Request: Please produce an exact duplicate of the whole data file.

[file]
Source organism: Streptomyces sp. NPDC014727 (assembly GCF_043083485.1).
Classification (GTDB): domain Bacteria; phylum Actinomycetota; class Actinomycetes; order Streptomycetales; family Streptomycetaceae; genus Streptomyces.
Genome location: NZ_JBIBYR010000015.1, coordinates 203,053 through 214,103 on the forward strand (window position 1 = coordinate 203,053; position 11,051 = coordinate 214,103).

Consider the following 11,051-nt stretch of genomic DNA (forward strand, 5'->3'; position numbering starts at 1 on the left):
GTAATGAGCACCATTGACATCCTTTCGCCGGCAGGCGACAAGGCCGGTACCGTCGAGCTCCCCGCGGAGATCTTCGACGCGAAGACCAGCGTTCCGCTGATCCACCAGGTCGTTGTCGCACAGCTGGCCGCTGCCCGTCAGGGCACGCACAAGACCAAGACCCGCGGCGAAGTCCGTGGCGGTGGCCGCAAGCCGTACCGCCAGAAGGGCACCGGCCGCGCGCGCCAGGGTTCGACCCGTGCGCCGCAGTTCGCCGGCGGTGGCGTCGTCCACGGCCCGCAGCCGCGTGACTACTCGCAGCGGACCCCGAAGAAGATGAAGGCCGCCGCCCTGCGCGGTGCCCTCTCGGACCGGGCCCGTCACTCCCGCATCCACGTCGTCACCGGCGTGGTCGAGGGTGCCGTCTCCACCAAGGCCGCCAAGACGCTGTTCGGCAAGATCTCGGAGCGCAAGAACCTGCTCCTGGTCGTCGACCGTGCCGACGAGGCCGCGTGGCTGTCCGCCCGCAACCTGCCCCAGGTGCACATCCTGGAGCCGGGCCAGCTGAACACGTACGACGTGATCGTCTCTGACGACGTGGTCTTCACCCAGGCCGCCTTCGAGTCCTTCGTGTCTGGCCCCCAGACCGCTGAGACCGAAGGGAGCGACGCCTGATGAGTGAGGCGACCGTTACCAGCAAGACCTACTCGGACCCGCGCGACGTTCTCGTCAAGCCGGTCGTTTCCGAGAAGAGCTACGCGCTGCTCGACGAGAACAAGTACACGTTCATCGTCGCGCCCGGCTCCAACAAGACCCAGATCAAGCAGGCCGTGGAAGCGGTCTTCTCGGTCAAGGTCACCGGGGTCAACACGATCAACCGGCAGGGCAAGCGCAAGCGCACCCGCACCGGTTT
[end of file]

Source organism: Streptomyces sp. NPDC014727 (assembly GCF_043083485.1).
Classification (GTDB): domain Bacteria; phylum Actinomycetota; class Actinomycetes; order Streptomycetales; family Streptomycetaceae; genus Streptomyces.
Genome location: NZ_JBIBYR010000015.1, coordinates 203,053 through 214,103 on the forward strand (window position 1 = coordinate 203,053; position 11,051 = coordinate 214,103).

Consider the following 11,051-nt stretch of genomic DNA (forward strand, 5'->3'; position numbering starts at 1 on the left):
GTAATGAGCACCATTGACATCCTTTCGCCGGCAGGCGACAAGGCCGGTACCGTCGAGCTCCCCGCGGAGATCTTCGACGCGAAGACCAGCGTTCCGCTGATCCACCAGGTCGTTGTCGCACAGCTGGCCGCTGCCCGTCAGGGCACGCACAAGACCAAGACCCGCGGCGAAGTCCGTGGCGGTGGCCGCAAGCCGTACCGCCAGAAGGGCACCGGCCGCGCGCGCCAGGGTTCGACCCGTGCGCCGCAGTTCGCCGGCGGTGGCGTCGTCCACGGCCCGCAGCCGCGTGACTACTCGCAGCGGACCCCGAAGAAGATGAAGGCCGCCGCCCTGCGCGGTGCCCTCTCGGACCGGGCCCGTCACTCCCGCATCCACGTCGTCACCGGCGTGGTCGAGGGTGCCGTCTCCACCAAGGCCGCCAAGACGCTGTTCGGCAAGATCTCGGAGCGCAAGAACCTGCTCCTGGTCGTCGACCGTGCCGACGAGGCCGCGTGGCTGTCCGCCCGCAACCTGCCCCAGGTGCACATCCTGGAGCCGGGCCAGCTGAACACGTACGACGTGATCGTCTCTGACGACGTGGTCTTCACCCAGGCCGCCTTCGAGTCCTTCGTGTCTGGCCCCCAGACCGCTGAGACCGAAGGGAGCGACGCCTGATGAGTGAGGCGACCGTTACCAGCAAGACCTACTCGGACCCGCGCGACGTTCTCGTCAAGCCGGTCGTTTCCGAGAAGAGCTACGCGCTGCTCGACGAGAACAAGTACACGTTCATCGTCGCGCCCGGCTCCAACAAGACCCAGATCAAGCAGGCCGTGGAAGCGGTCTTCTCGGTCAAGGTCACCGGGGTCAACACGATCAACCGGCAGGGCAAGCGCAAGCGCACCCGCACCGGTTT